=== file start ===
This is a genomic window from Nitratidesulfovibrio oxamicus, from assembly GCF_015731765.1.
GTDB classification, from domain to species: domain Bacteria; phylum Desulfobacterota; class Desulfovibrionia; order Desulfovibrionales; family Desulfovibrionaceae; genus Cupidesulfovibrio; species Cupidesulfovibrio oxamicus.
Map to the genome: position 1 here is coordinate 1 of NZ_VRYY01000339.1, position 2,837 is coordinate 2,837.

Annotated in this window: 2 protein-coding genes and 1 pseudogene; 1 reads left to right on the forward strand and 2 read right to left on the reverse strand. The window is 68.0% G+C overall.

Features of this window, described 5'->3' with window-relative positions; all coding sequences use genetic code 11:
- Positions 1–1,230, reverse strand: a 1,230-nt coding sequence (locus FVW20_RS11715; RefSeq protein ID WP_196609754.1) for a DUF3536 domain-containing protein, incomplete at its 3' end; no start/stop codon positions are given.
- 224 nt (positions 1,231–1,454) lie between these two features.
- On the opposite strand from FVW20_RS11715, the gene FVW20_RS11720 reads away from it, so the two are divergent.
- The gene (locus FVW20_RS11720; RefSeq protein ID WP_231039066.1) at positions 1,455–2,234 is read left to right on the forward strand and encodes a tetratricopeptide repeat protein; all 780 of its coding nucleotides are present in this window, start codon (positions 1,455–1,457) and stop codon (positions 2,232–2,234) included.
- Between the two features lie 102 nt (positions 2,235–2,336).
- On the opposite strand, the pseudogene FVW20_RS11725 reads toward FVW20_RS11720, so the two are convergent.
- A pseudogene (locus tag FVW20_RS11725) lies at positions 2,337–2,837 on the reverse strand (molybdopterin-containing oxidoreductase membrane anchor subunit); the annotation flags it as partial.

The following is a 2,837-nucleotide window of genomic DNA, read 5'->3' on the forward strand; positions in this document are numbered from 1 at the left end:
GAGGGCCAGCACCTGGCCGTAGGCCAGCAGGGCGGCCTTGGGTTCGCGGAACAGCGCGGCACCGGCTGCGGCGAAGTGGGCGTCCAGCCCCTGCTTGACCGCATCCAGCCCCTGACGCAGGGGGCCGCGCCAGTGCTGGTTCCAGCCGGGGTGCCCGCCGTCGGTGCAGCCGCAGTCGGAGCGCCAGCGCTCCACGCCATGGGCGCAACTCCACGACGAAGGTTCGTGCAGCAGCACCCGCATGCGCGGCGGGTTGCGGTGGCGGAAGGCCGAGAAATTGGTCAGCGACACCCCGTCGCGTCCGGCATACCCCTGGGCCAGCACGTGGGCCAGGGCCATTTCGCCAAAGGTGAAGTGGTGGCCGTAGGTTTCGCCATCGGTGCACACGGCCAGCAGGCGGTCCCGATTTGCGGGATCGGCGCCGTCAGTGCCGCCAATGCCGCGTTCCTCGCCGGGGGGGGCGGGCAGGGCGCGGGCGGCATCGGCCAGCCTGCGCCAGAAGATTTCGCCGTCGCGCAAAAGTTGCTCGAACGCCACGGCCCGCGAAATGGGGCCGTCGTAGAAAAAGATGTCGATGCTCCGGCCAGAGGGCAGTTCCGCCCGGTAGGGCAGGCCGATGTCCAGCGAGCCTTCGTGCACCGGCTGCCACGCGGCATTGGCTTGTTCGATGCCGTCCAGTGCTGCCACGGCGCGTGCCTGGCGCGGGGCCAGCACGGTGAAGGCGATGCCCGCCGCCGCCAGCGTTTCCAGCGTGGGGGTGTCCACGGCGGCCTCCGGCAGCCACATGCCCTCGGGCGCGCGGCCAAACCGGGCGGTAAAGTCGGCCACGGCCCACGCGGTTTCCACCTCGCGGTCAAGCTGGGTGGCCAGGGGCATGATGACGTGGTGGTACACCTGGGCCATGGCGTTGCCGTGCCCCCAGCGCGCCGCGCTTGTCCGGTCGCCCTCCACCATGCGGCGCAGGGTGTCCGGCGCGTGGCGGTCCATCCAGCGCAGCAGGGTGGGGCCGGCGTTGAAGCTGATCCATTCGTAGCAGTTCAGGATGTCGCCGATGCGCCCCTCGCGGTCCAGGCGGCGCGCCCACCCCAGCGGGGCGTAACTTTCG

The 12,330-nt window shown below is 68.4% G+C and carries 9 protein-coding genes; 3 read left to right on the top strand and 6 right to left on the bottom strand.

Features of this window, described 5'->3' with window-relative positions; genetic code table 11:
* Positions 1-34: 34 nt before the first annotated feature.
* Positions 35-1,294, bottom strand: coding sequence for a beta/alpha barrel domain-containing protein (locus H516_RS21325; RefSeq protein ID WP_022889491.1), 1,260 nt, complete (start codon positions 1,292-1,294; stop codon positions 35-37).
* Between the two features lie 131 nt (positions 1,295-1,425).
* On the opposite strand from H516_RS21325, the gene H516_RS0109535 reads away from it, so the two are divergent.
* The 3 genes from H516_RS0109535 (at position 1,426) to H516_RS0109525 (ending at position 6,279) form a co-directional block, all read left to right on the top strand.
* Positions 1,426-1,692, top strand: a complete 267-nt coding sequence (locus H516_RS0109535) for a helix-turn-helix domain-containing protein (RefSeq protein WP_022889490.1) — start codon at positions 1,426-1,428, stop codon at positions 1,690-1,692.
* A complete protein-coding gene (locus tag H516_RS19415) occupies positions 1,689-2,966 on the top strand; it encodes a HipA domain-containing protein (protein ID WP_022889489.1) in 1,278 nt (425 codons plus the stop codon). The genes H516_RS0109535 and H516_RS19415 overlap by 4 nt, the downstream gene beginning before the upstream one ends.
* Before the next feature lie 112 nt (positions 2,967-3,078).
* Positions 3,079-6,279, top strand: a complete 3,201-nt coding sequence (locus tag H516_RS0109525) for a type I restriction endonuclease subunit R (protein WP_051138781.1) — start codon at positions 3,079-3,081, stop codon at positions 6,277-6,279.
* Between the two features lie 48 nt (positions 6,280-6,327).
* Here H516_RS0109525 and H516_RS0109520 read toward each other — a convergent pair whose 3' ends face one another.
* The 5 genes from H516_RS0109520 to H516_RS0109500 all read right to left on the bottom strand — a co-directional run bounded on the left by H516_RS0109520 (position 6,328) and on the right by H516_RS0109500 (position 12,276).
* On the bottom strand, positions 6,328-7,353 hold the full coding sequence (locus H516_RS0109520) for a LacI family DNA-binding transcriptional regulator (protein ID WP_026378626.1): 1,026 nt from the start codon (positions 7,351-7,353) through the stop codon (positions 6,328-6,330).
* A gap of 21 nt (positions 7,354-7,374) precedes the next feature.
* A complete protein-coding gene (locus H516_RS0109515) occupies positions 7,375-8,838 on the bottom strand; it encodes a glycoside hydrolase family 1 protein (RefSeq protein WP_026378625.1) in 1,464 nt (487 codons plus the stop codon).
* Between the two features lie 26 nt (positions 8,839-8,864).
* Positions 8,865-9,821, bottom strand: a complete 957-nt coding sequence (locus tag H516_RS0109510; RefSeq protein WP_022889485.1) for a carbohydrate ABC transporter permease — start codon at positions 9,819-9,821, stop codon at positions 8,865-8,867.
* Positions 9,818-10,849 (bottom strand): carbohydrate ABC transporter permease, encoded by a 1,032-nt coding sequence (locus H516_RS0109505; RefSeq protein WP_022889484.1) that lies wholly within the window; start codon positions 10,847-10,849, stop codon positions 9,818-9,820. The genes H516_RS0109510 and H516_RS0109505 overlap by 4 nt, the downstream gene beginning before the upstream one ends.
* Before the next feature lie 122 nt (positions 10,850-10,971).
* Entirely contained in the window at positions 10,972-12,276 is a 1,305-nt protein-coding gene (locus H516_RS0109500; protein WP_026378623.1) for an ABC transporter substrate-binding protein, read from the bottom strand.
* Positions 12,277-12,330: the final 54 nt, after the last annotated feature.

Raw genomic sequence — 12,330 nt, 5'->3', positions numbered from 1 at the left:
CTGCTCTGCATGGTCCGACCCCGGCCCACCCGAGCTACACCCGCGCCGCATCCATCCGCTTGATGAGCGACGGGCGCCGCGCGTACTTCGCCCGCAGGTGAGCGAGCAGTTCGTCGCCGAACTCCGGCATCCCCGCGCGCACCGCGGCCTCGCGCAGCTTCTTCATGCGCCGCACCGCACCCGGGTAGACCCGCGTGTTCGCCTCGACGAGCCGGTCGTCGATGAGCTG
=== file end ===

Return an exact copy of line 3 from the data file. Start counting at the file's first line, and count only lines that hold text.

Map to the genome: position 1 here is coordinate 1 of NZ_VRYY01000339.1, position 2,837 is coordinate 2,837.